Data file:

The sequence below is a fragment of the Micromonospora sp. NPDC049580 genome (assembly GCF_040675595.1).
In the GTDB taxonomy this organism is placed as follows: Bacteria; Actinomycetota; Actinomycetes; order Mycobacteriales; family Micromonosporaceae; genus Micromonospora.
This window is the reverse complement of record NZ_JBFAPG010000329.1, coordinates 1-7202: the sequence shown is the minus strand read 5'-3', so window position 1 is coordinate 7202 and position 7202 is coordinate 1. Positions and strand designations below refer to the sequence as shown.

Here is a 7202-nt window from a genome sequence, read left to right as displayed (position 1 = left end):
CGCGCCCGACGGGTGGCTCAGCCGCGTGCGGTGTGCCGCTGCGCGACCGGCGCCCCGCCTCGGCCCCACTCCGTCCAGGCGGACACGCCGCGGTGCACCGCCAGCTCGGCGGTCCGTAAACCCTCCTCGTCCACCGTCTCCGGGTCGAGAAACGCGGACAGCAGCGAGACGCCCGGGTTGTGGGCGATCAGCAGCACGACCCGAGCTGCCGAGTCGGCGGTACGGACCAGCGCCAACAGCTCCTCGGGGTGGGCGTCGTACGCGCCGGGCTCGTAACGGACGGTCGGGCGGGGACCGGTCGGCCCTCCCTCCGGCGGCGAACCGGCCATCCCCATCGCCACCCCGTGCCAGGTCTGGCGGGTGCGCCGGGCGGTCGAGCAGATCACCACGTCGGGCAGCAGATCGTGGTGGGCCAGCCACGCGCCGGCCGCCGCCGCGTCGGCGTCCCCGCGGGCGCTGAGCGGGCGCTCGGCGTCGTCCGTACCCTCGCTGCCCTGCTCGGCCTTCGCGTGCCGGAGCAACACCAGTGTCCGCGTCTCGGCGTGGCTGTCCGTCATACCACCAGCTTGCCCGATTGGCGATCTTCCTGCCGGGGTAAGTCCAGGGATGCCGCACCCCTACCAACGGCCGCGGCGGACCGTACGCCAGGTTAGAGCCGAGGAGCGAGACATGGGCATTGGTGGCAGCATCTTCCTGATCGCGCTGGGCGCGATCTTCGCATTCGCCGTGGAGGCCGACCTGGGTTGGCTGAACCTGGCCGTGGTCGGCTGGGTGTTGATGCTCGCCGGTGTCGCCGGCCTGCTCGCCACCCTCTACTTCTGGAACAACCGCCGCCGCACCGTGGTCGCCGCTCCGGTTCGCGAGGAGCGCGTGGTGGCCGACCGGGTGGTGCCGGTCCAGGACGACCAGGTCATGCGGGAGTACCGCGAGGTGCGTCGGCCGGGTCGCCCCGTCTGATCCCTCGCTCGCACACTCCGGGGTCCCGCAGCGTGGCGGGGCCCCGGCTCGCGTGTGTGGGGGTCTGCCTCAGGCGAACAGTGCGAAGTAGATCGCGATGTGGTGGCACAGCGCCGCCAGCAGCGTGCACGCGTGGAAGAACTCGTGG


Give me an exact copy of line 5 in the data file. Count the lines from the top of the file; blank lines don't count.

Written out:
CGCGCCCGACGGGTGGCTCAGCCGCGTGCGGTGTGCCGCTGCGCGACCGGCGCCCCGCCTCGGCCCCACTCCGTCCAGGCGGACACGCCGCGGTGCACCGCCAGCTCGGCGGTCCGTAAACCCTCCTCGTCCACCGTCTCCGGGTCGAGAAACGCGGACAGCAGCGAGACGCCCGGGTTGTGGGCGATCAGCAGCACGACCCGAGCTGCCGAGTCGGCGGTACGGACCAGCGCCAACAGCTCCTCGGGGTGGGCGTCGTACGCGCCGGGCTCGTAACGGACGGTCGGGCGGGGACCGGTCGGCCCTCCCTCCGGCGGCGAACCGGCCATCCCCATCGCCACCCCGTGCCAGGTCTGGCGGGTGCGCCGGGCGGTCGAGCAGATCACCACGTCGGGCAGCAGATCGTGGTGGGCCAGCCACGCGCCGGCCGCCGCCGCGTCGGCGTCCCCGCGGGCGCTGAGCGGGCGCTCGGCGTCGTCCGTACCCTCGCTGCCCTGCTCGGCCTTCGCGTGCCGGAGCAACACCAGTGTCCGCGTCTCGGCGTGGCTGTCCGTCATACCACCAGCTTGCCCGATTGGCGATCTTCCTGCCGGGGTAAGTCCAGGGATGCCGCACCCCTACCAACGGCCGCGGCGGACCGTACGCCAGGTTAGAGCCGAGGAGCGAGACATGGGCATTGGTGGCAGCATCTTCCTGATCGCGCTGGGCGCGATCTTCGCATTCGCCGTGGAGGCCGACCTGGGTTGGCTGAACCTGGCCGTGGTCGGCTGGGTGTTGATGCTCGCCGGTGTCGCCGGCCTGCTCGCCACCCTCTACTTCTGGAACAACCGCCGCCGCACCGTGGTCGCCGCTCCGGTTCGCGAGGAGCGCGTGGTGGCCGACCGGGTGGTGCCGGTCCAGGACGACCAGGTCATGCGGGAGTACCGCGAGGTGCGTCGGCCGGGTCGCCCCGTCTGATCCCTCGCTCGCACACTCCGGGGTCCCGCAGCGTGGCGGGGCCCCGGCTCGCGTGTGTGGGGGTCTGCCTCAGGCGAACAGTGCGAAGTAGATCGCGATGTGGTGGCACAGCGCCGCCAGCAGCGTGCACGCGTGGAAGAACTCGTGG